Note: The following appears in the Miami football gameday program.
Clemson’s path to the forefront of elite athlete recovery started with a culture change. For generations, despite the best efforts and cheeriest dispositions of athletic trainers, an unfortunate misconception lingered.
The athletic training room is for the injured, and for the injured, the athletic training room is not a happy place to be.
“We really wanted to get away from the mentality of the ‘training room,’ if you will,” said Head Coach Dabo Swinney while mimicking air quotes. “We wanted to get away from the idea that it is only for guys who are injured and don’t want to be in there.”
Enter 100 Yards of Wellness, Clemson’s new $4.9-million wellness space at Allen N. Reeves Football Complex that spans roughly 300 feet in length that has become a central hub of activity and major point of pride for Tiger football.
Completed in August, 100 Yards of Wellness represents the natural evolution of Clemson football’s long-time commitment to student-athlete health and wellness. By literally and figuratively breaking down walls that divided the focus areas, the new space combines Clemson’s athletic training and rehabilitation expertise with its continued innovation in active recovery and applied science.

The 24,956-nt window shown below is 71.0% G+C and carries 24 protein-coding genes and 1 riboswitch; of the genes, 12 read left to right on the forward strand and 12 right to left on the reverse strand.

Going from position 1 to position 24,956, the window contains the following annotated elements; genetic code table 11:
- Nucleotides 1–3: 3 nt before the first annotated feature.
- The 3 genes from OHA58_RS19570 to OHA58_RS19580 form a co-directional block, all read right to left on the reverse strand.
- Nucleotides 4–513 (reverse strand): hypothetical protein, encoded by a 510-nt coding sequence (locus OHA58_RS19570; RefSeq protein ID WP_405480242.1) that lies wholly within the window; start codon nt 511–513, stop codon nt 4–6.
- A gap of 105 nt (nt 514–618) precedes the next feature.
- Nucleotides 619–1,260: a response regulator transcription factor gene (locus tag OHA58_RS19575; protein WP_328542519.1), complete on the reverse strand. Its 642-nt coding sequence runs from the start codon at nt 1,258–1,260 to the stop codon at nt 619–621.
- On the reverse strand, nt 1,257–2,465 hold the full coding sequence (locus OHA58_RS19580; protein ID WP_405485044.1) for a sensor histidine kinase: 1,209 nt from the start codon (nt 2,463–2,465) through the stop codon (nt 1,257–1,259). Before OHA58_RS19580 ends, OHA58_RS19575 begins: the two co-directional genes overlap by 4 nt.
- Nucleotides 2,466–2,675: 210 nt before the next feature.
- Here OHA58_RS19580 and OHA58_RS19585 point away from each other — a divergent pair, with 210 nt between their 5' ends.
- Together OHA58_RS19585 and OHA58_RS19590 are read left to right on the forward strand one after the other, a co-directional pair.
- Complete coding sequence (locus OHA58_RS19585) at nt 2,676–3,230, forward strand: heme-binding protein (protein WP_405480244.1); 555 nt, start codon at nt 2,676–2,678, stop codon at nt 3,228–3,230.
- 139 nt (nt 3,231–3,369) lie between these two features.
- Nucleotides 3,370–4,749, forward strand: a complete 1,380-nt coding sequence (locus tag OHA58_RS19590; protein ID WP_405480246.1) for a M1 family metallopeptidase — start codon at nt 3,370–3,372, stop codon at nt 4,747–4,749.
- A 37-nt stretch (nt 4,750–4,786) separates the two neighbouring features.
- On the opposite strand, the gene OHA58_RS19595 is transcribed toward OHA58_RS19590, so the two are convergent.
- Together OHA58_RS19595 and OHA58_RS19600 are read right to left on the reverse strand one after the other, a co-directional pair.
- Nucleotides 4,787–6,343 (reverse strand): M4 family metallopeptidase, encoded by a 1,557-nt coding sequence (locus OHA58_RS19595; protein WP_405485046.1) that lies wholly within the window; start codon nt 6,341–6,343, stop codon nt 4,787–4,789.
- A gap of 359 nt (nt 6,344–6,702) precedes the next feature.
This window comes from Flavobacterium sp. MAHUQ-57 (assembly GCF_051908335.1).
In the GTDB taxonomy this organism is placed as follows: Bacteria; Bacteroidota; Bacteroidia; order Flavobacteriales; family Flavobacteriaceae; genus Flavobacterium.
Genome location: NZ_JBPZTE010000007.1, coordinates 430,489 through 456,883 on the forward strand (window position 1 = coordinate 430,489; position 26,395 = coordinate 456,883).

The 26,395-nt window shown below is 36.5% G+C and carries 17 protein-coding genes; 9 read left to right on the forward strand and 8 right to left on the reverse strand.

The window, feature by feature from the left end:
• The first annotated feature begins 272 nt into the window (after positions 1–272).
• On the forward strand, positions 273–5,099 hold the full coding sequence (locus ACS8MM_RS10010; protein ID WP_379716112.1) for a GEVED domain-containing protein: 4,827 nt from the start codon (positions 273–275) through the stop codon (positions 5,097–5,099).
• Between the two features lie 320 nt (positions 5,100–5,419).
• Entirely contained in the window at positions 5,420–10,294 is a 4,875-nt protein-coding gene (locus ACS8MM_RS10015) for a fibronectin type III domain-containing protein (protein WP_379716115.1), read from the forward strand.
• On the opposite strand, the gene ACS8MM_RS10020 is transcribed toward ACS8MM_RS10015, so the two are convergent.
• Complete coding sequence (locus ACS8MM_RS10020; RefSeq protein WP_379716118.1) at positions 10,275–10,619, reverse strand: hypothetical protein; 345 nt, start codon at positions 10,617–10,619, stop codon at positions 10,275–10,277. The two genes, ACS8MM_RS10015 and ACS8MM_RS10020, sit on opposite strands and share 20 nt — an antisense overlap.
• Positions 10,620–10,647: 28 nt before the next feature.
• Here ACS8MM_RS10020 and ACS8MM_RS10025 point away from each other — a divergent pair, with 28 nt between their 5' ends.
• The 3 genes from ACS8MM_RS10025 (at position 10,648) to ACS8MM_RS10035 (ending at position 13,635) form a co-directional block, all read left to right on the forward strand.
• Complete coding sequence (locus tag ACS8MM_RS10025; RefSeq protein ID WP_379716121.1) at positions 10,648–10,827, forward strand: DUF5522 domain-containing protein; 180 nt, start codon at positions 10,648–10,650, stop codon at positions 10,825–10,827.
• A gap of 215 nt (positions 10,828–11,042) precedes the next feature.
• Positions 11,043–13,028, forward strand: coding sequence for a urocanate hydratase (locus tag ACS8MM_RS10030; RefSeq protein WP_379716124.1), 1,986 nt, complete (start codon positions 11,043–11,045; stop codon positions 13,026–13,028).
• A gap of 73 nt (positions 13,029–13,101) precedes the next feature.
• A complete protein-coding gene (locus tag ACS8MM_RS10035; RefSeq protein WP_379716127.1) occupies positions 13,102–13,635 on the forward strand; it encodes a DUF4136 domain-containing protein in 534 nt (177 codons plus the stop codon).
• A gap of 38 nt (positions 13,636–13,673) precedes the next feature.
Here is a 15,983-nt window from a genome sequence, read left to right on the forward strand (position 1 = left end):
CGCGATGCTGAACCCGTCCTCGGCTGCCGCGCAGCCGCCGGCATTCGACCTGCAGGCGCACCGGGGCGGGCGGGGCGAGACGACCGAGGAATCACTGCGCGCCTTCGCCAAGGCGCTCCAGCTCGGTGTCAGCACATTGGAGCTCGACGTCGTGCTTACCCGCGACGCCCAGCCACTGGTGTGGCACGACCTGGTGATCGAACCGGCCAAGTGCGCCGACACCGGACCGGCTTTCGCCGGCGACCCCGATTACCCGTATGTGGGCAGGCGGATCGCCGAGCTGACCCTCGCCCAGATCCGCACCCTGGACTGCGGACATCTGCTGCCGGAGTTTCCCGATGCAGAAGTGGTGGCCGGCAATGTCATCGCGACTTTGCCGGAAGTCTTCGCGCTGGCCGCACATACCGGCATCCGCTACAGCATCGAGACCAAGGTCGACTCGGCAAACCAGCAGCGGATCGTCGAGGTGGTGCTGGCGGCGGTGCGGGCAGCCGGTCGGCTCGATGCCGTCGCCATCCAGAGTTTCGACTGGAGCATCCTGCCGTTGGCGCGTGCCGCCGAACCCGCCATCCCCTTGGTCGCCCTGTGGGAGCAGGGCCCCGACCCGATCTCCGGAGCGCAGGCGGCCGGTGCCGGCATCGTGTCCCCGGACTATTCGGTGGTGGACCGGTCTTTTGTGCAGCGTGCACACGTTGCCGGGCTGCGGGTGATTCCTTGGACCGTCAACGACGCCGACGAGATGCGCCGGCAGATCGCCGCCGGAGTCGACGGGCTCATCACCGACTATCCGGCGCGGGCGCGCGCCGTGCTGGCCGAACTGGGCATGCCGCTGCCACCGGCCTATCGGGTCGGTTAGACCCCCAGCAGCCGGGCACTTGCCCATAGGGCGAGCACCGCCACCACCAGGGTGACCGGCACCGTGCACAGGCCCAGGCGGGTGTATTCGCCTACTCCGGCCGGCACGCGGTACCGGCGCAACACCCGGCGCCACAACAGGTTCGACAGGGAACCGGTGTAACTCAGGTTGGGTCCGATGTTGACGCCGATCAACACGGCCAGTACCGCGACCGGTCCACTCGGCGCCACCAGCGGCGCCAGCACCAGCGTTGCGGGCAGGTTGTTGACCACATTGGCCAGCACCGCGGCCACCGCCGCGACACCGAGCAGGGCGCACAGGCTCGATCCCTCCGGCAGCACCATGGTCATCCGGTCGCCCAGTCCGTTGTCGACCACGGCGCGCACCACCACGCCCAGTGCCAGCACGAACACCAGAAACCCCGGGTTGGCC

“Now, it’s a total wellness commitment…the mental side, the wellness side, the ‘prehab’ side, the applied science side, your stretching, your nutrition…all of it combined in this one big space,” stated Swinney. “It has created an environment where the guys want to be there all the time. They’ve really bought into it. It’s been an awesome addition for our program.”
After moving into the gleaming Allen N. Reeves Football Complex in early 2017, Swinney and his staff remained vigilant for ways to improve the new facility. At the behest of Swinney, Clemson staff members traversed the country looking at athletic performance facilities in search of ideas.
While Clemson was ahead of most in terms of medical facilities, the benchmarking trip revealed an opportunity for Clemson to truly separate itself in the applied science sector.
In 2018, Clemson enclosed what was previously an outdoor patio area to create Clemson Applied Science Lab (or CASL, pronounced “castle”). The area served a two-fold mission. It served as the hub of Clemson’s data and performance analysis as well as a space for “prehab” and recovery.